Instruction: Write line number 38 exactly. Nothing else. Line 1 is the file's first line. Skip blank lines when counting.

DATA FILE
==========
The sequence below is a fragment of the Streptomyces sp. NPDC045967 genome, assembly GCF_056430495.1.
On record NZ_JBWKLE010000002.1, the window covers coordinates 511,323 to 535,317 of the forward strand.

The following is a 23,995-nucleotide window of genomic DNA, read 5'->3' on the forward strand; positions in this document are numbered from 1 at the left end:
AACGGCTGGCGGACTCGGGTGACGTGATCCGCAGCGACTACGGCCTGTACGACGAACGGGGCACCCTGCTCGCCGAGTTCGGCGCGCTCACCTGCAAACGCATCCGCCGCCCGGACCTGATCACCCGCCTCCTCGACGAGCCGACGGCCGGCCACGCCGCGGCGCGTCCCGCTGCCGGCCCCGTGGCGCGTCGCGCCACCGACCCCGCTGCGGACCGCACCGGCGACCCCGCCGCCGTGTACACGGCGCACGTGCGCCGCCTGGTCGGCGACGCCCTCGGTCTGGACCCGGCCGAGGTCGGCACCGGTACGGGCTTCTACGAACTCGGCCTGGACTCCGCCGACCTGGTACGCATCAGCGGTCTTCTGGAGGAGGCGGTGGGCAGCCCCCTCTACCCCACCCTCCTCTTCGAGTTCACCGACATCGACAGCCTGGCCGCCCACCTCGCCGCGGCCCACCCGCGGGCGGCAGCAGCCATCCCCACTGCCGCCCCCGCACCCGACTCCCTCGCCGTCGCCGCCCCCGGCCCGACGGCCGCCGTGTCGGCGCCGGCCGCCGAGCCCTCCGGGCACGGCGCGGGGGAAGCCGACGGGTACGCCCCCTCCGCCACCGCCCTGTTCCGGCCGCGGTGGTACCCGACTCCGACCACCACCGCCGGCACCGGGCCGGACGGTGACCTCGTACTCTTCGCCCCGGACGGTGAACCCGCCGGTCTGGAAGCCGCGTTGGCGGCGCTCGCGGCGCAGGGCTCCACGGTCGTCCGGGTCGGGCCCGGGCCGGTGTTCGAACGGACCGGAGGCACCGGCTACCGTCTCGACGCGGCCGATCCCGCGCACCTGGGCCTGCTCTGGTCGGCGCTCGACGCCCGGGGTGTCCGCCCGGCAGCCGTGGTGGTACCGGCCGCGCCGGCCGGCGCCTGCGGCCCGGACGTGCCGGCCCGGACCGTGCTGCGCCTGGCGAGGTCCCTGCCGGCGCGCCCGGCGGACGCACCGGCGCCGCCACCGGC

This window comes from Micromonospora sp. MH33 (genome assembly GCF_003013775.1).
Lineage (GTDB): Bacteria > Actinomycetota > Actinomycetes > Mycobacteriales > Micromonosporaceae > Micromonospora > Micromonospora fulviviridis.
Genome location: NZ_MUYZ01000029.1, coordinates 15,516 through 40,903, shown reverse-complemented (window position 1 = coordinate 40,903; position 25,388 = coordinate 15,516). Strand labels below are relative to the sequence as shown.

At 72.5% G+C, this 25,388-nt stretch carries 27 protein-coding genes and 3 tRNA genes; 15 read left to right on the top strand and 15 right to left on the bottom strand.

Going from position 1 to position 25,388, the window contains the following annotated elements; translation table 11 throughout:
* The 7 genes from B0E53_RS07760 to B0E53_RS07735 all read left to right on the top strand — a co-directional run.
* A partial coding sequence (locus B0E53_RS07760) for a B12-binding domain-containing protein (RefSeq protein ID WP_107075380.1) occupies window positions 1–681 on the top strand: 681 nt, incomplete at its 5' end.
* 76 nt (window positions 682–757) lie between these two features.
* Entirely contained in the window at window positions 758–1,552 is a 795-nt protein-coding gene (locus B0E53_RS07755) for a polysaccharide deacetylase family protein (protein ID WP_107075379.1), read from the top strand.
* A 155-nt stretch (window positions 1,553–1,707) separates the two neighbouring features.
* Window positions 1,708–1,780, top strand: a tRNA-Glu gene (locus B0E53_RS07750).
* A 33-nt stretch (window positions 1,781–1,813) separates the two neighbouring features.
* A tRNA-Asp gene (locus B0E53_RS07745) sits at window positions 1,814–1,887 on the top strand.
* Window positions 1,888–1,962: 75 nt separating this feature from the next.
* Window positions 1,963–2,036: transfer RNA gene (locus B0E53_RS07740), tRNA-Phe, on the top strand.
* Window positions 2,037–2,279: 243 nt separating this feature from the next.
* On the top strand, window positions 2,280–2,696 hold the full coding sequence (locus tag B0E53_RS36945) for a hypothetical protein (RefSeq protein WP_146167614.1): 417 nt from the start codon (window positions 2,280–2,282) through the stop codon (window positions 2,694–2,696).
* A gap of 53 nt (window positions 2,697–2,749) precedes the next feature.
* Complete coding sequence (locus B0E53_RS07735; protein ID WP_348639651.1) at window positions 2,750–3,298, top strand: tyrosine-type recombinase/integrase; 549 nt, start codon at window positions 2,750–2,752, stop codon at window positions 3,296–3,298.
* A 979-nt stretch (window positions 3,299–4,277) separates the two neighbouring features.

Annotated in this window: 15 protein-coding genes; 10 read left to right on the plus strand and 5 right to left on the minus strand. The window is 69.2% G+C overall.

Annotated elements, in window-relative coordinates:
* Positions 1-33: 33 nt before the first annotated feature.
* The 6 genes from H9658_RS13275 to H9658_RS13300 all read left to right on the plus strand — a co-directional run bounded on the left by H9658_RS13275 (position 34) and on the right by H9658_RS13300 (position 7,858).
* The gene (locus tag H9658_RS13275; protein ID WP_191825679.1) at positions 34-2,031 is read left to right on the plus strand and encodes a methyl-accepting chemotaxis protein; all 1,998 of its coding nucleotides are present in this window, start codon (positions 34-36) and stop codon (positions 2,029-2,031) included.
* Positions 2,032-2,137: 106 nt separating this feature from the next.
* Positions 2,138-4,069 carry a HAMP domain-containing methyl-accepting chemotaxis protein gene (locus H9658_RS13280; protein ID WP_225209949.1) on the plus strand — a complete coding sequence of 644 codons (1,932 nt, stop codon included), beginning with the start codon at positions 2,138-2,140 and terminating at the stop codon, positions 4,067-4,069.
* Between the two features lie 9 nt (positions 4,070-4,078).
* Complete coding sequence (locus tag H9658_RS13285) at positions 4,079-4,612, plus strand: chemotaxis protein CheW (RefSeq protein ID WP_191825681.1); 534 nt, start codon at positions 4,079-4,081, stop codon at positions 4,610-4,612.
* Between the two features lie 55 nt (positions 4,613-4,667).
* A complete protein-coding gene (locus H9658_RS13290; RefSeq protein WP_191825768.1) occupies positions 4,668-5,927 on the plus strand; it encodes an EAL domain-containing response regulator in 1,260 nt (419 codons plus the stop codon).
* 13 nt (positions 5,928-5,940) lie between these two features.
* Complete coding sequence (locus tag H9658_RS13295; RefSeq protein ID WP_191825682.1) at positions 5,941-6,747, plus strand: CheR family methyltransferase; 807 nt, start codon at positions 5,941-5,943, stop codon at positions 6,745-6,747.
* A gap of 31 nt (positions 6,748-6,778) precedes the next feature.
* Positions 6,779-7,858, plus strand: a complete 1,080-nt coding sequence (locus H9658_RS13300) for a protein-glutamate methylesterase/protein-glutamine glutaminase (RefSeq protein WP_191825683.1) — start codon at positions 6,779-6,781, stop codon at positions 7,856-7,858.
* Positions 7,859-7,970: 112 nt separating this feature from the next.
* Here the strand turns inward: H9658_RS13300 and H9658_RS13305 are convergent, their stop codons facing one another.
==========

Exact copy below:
* A gap of 31 nt (positions 6,748-6,778) precedes the next feature.